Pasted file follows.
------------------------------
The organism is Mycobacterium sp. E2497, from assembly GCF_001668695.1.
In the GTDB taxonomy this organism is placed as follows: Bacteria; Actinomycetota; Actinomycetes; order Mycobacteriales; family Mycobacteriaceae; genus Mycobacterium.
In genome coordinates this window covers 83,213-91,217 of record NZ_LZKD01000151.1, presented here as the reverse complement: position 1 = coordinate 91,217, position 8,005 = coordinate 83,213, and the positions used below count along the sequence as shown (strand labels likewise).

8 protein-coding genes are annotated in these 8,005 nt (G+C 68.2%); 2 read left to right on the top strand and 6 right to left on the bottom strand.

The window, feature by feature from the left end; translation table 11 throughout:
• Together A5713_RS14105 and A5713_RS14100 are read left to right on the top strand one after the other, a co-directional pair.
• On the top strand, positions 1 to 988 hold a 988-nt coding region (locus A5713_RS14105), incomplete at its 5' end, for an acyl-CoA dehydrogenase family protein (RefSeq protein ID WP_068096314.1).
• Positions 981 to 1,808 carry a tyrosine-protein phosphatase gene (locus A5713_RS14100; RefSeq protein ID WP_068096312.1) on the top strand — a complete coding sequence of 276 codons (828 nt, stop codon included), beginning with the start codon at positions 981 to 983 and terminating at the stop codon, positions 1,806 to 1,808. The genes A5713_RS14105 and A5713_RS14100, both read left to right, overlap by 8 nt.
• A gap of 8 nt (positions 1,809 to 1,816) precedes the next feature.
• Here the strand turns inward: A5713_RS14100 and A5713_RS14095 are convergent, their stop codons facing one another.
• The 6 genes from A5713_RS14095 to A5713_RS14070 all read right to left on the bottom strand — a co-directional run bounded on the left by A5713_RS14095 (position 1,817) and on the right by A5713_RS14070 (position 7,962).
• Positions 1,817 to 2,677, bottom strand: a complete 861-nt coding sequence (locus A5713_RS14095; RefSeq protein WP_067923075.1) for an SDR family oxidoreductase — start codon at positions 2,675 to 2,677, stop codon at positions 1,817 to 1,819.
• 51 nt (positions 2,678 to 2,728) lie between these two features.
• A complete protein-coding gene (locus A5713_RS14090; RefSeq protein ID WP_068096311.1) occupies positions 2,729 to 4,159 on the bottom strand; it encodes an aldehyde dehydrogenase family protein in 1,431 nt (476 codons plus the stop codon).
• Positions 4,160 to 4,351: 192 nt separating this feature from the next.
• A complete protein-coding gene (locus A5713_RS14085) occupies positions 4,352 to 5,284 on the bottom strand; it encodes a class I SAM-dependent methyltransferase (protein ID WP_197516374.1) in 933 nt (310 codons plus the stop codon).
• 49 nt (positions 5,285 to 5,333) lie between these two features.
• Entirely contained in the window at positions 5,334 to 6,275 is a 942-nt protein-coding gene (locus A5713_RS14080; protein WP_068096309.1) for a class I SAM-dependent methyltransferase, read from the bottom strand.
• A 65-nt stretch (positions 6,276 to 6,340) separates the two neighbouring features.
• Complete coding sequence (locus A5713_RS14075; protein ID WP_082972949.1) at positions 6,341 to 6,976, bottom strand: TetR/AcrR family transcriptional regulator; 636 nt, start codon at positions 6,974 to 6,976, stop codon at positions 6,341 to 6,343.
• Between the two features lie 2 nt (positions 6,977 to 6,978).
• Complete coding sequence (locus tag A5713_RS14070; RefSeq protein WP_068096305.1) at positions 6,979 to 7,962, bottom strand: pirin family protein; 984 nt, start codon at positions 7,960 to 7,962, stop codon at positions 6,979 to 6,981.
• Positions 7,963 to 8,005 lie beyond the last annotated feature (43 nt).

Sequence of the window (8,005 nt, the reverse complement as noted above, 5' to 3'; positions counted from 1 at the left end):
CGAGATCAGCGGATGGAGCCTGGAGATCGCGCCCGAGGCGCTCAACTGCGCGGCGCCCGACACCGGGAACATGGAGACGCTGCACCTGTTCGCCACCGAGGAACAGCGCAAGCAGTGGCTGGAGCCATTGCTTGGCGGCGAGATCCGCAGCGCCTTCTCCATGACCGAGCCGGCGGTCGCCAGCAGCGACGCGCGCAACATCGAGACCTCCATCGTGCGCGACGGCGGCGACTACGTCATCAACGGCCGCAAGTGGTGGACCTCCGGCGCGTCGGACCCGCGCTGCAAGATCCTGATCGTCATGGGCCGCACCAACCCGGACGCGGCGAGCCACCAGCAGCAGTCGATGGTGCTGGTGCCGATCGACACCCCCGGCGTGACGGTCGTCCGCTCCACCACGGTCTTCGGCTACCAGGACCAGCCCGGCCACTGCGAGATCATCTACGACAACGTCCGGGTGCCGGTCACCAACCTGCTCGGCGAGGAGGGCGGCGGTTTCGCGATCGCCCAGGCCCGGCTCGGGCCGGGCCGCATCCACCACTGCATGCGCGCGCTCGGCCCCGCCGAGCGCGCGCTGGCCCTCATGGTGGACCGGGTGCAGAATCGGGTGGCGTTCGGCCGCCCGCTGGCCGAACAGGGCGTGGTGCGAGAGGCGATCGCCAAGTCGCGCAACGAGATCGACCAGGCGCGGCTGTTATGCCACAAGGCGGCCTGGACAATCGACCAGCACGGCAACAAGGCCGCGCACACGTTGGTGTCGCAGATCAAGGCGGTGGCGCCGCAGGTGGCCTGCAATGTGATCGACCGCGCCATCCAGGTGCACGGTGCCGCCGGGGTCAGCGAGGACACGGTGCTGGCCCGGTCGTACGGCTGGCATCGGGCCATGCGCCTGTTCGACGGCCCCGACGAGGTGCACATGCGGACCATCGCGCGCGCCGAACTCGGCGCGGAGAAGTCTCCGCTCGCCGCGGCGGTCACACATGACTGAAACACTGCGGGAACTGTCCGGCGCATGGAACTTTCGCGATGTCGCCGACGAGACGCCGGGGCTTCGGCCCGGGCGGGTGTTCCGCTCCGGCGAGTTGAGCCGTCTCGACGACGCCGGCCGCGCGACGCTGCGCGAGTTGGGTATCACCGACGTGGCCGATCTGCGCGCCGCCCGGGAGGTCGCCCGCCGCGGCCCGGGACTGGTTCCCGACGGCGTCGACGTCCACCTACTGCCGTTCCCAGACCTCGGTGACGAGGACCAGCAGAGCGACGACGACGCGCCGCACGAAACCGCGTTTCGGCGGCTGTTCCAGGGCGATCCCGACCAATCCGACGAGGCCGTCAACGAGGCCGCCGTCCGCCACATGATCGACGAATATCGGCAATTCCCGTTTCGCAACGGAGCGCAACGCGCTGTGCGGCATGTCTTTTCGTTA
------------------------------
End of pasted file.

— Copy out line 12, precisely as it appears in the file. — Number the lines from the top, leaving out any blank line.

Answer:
• Positions 1,817 to 2,677, bottom strand: a complete 861-nt coding sequence (locus A5713_RS14095; RefSeq protein WP_067923075.1) for an SDR family oxidoreductase — start codon at positions 2,675 to 2,677, stop codon at positions 1,817 to 1,819.